Pheromone Oil - a Look At Human PheromonesPheromones are essentially chemical messengers released by animals that affect other animals. Usually they serve to communicate something about territory, reproduction and caring of offspring, the presence of danger, or even the presence of a rival. All animals from insects to humans have pheromones and they have a powerful effect on behavior. Pheromones have even been classified based on their uses into three classes:
Synthesized human pheromones like androstenedione and estratetraenol, used topically, have been studied and shown to significantly increase the frequency of sociosexual behavior in participants using the pheromones as opposed to the placebo. These results have helped launch a variety of products claiming to have a put a ""pheromone to attract women"" in a bottle or vice versa. Some of these products are undoubtedly simply fragrant water, but others that actually contain synthesized pheromones have been purported to work effectively. The caveat seems to be that their effects are dependent on psychological and social factors that also strongly influence human behavior. Perhaps the confidence boost that pheromone wearers have is what makes them seem more attractive to potential mates, not the chemicals themselves. Writing an article on Pheromones was our foremost priority while thinking of a topic to write on. This is because Pheromones are interesting parts of our lives, and are needed by us.
The debate over the extent to which human pheromones affect human behavior continues, and like many scientific puzzles, studies seem to contradict each other. Moreover, human behavior, a thing affected by a variety of factors, does not lend itself easily scientific studies easily. Remember that it is very important to have a disciplined mode of writing when writing. This is because it is difficult to complete something started if there is no discipline in writing especially when writing on Pheromones.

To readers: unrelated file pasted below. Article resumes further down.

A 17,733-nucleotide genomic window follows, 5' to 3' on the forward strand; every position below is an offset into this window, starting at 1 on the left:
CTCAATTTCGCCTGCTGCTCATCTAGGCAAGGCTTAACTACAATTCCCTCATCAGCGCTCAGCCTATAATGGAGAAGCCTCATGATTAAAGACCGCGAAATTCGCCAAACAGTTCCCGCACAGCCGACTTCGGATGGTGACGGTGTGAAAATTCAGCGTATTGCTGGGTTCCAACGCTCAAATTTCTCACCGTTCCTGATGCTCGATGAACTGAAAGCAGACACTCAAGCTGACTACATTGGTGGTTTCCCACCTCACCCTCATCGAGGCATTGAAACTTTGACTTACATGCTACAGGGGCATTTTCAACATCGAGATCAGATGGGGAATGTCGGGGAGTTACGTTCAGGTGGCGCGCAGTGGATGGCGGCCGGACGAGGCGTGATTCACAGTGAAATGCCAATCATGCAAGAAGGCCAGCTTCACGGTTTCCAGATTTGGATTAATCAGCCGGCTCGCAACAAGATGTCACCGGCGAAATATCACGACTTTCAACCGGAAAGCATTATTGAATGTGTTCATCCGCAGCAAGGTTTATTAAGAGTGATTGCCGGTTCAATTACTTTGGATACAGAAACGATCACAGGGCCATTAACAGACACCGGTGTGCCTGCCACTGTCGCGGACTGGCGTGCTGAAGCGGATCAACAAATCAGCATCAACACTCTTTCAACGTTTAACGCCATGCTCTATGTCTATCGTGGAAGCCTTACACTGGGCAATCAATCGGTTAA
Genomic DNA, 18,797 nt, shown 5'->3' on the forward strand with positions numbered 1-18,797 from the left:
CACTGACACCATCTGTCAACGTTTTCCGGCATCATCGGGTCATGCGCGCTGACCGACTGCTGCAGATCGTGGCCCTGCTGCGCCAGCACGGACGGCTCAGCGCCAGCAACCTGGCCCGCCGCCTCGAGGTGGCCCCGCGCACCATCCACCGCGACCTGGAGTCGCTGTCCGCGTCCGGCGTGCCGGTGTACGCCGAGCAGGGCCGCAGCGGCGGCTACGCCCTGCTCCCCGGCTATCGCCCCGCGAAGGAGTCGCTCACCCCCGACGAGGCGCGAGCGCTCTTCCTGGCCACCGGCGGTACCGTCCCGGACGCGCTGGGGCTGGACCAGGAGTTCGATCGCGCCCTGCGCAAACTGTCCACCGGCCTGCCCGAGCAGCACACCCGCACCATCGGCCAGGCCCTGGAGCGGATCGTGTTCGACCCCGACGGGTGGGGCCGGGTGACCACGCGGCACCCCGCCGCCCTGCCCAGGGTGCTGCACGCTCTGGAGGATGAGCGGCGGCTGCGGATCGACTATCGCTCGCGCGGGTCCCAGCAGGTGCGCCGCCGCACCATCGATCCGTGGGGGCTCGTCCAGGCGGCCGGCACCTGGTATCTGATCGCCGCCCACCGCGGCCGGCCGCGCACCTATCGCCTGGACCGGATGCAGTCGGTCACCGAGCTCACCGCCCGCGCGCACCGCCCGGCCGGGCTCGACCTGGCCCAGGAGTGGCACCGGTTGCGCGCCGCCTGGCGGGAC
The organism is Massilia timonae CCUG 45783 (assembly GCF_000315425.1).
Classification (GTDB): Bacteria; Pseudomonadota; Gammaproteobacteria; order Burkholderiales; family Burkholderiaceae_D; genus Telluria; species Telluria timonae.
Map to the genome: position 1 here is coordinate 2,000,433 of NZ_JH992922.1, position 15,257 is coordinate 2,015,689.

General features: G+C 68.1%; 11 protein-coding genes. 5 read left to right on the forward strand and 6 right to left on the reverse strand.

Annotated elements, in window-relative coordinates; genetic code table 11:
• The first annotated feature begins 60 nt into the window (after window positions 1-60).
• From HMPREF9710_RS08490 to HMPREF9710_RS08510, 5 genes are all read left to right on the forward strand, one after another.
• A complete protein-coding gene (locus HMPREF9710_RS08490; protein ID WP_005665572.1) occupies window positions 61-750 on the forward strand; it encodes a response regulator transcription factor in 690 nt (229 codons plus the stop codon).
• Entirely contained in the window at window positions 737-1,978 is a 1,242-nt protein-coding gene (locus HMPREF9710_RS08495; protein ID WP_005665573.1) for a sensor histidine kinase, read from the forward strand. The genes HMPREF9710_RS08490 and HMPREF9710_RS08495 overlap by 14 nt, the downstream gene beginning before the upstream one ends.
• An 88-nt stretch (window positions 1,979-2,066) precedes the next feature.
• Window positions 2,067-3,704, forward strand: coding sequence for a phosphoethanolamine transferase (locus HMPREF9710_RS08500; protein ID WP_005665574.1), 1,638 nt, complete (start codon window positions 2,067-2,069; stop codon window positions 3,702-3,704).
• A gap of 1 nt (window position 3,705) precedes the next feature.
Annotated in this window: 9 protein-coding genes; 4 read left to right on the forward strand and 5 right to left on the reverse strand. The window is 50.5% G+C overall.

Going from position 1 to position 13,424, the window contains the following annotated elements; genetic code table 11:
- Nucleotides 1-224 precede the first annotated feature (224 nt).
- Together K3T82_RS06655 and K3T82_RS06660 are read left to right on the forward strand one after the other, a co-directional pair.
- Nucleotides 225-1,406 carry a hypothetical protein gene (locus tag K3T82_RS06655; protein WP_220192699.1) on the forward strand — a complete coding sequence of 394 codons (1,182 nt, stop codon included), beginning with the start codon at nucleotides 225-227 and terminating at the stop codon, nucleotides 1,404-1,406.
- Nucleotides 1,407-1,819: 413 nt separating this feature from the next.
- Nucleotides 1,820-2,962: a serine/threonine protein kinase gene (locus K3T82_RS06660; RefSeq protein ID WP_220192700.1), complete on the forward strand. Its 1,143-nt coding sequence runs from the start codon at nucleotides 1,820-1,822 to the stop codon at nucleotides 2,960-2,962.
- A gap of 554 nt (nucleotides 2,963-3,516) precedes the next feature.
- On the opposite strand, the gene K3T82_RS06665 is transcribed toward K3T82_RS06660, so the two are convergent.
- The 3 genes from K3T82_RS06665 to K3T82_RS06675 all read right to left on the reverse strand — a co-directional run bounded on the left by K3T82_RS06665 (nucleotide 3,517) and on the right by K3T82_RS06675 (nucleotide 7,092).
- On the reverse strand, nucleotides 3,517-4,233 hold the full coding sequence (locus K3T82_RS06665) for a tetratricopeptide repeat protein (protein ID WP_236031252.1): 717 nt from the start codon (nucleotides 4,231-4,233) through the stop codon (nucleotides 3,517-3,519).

Human pheromones are continuously studied by scientists in an effort to understand the extent to which they affect us. Some scientists claim that the organ responsible for detecting pheromones in most mammals, the vomeronasal organ, is almost nonexistent in humans and that we have evolved to the point where humans no longer use these chemical odor signals. Other scientists dispute this with evidence from experiments that human pheromones have a powerful effect on other humans and can change the ovulation cycle of women and perceived attractiveness of potential mates. Experiments using male sweat have shown that human females react to male pheromones by increasing their fertile cycles and delaying the onset of menopause.
Primer pheromones shift the hormonal balance in the receiver; releaser pheromones produce specific behavior patterns like avoidance or attraction; finally, information pheromones convey information about the producer to the receiver, including health, fertility, et cetera.